Sunday, September 25, 2016

Times Literary Supplement, March 7th, 2003

The cover story reviewer opens by lamenting that "English readers without French" have had to make to do with an 1856 translation of Berlioz's "Orchestration Treatise" until Hugh MacDonald's 2003 new translation and commentary. Though the subject seems narrow, the review makes it sound like anyone with an interest in orchestral music would find much to enjoy and learn.

Christopher Hitchens reviews an anthology on the Berkeley Free Speech movement, with particular attention to the central figure Mario Savio and a dose of scorn for the contemporary version of campus leftist politics.

Pierre-Jean Luizard's La Question Irakienne is said to offer "an original interpretaton of Iraqi history" which focuses on the Sunni minority having taken power in the 1920s (with the assistance of the British), thereafter exerting a rule ranging from aristocratic to authoritarian over the Shi'ite and Kurdish 80% of the population.  He notes that those distinctions are more tribal than sectarian since the Sunnis who controlled the country were largely not religious.
The chapter on Saddam Hussein describes how he "plotted and murdered his way to the top," leaving so few of the experienced military alive and in power by the time of the Iran-Iraq war that the remainder were less than competent. Both writer and reviewer (we are just before the U.S. invasion) believe that in a post-Saddam Iraq, the military would have to be "closely controlled...completely reorganized...their power...very greatly reduced," a prescription somewhat at odds with the current view that the wholesale replacement of Hussein's army contributed to the failure of the U.S. endeavor and it would have been better to keep some of them.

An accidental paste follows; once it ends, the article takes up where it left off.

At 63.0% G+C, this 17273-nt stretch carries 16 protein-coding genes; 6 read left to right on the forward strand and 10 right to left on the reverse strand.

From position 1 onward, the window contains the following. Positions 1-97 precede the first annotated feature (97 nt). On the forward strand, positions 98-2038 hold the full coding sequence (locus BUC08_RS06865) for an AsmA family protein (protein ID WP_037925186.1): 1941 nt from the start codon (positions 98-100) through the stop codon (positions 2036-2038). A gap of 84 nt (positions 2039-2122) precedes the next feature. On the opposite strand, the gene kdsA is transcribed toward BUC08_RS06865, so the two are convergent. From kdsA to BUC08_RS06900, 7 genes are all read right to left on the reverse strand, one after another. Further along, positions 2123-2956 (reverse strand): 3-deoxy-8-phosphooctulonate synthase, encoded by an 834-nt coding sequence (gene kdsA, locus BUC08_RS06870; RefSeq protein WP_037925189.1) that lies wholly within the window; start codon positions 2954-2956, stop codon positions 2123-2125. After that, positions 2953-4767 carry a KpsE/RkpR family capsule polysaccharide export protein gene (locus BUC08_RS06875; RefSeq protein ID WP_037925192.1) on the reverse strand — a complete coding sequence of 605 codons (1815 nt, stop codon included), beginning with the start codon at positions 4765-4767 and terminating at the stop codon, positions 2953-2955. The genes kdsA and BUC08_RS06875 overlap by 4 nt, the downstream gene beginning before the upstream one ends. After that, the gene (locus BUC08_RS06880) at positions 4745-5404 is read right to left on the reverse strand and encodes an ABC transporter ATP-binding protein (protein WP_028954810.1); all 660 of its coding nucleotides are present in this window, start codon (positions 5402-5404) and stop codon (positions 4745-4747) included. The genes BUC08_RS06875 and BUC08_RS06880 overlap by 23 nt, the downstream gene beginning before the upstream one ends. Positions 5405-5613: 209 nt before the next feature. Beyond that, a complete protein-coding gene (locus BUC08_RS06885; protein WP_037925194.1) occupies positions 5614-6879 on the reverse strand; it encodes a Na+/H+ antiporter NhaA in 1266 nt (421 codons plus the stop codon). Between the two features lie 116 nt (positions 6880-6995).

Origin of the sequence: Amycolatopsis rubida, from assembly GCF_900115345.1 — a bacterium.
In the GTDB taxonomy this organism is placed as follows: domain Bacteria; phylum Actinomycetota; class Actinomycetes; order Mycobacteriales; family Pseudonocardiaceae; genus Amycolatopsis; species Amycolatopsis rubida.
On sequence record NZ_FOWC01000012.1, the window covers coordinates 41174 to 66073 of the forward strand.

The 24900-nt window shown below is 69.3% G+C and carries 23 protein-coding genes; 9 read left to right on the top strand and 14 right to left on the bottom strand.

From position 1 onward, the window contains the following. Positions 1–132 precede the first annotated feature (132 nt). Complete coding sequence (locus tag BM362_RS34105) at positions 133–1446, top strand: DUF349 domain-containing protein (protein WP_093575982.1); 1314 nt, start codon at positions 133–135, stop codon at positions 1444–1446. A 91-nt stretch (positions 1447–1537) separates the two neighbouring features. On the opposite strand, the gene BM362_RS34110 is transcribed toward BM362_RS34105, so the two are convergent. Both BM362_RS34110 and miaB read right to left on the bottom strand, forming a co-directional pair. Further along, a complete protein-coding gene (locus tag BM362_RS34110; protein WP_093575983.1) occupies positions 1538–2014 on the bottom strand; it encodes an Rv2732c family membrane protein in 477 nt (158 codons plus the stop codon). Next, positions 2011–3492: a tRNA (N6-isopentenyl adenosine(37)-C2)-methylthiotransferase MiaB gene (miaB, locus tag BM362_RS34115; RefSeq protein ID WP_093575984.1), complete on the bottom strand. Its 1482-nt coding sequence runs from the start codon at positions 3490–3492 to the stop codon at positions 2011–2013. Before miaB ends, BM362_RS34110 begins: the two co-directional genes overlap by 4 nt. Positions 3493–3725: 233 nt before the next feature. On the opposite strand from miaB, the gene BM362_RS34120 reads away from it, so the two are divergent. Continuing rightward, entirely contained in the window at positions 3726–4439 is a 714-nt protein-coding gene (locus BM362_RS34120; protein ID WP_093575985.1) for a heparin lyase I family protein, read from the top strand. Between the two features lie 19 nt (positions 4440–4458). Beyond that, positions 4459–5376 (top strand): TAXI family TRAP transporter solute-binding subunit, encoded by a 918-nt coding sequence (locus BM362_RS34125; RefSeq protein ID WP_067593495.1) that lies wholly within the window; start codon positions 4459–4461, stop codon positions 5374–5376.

John V. Tolan has written a book called "Saracens" on the rise of Islam and the European perception of it - some Christians regarded the Muslim invasions as divine retribution for the schisms within their faith.  A pair of books on Zelda Fitzgerald allow a discussion of the rise in her literary stock over the last third of the 20th century. Eric Homberger's Mrs. Astor's New York (Yale University Press) sounds like a very entertaining look at the development of New York's high society over the course of the 19th century.

Times Literary Supplement, February 27, 2004

George Steiner declares that then 46-year-old Pierre Bouretz's 1,249 page Témoins du Futur (Gallimard, translated 2010 by Johns Hopkins University Press) has "alter[ed] the intellectual landspace." As one only two years younger than Bouretz and profoundly impressed by Steiner as a teenager, such an accolade would seem to be a career apogee.
The book covers the thought of Hermann Cohen, Emmanuel Levinas, Ernst Bloch, Leo Strauss, Franz Rosenzweig, Gershom Scholem, Walter Benjamin, Martin Buber, and Hans Jonas (several of whom I won't pretend to have heard of) and specifically their engagement, as mostly secular intellectuals, with the Jewish Messianic tradition.
At least, I think that is what the book is about; Steiner can take almost any starting point and be off and running with his tremendously erudite and wide-ranging discussions. One only hopes the book itself has observations as bold as "Bouretz's investigation seeks out the fatal logic, the doomed appositeness of the flowering of Jewish the context of Imperial and Weimar Germany, a context which was to prove its annihilation."

Next up in this issue - a biography of Salman Schocken (1877-1959) whose publishing house, located and relocated from Berlin to Tel Aviv and New York as the century progressed, exemplified his profound and life-long commitment to Kultur, but made his money as one of the pioneers of the modern department store (according to the review, the Polish Jews of his native Poznan invented the model) and is probably best know for founding the liberal Israeli daily Ha'aretz.

Gershom Scholem, who reinvigorated the Kabbalah in the 20th century is the topic of a pair of reviews and we leave the focus on 20th century Jewish intellectuals with a look at Dutch cartographers of the 16th century, a history of the Sicilian mafia, the letters of James Thurber and a review of Cloud Atlas.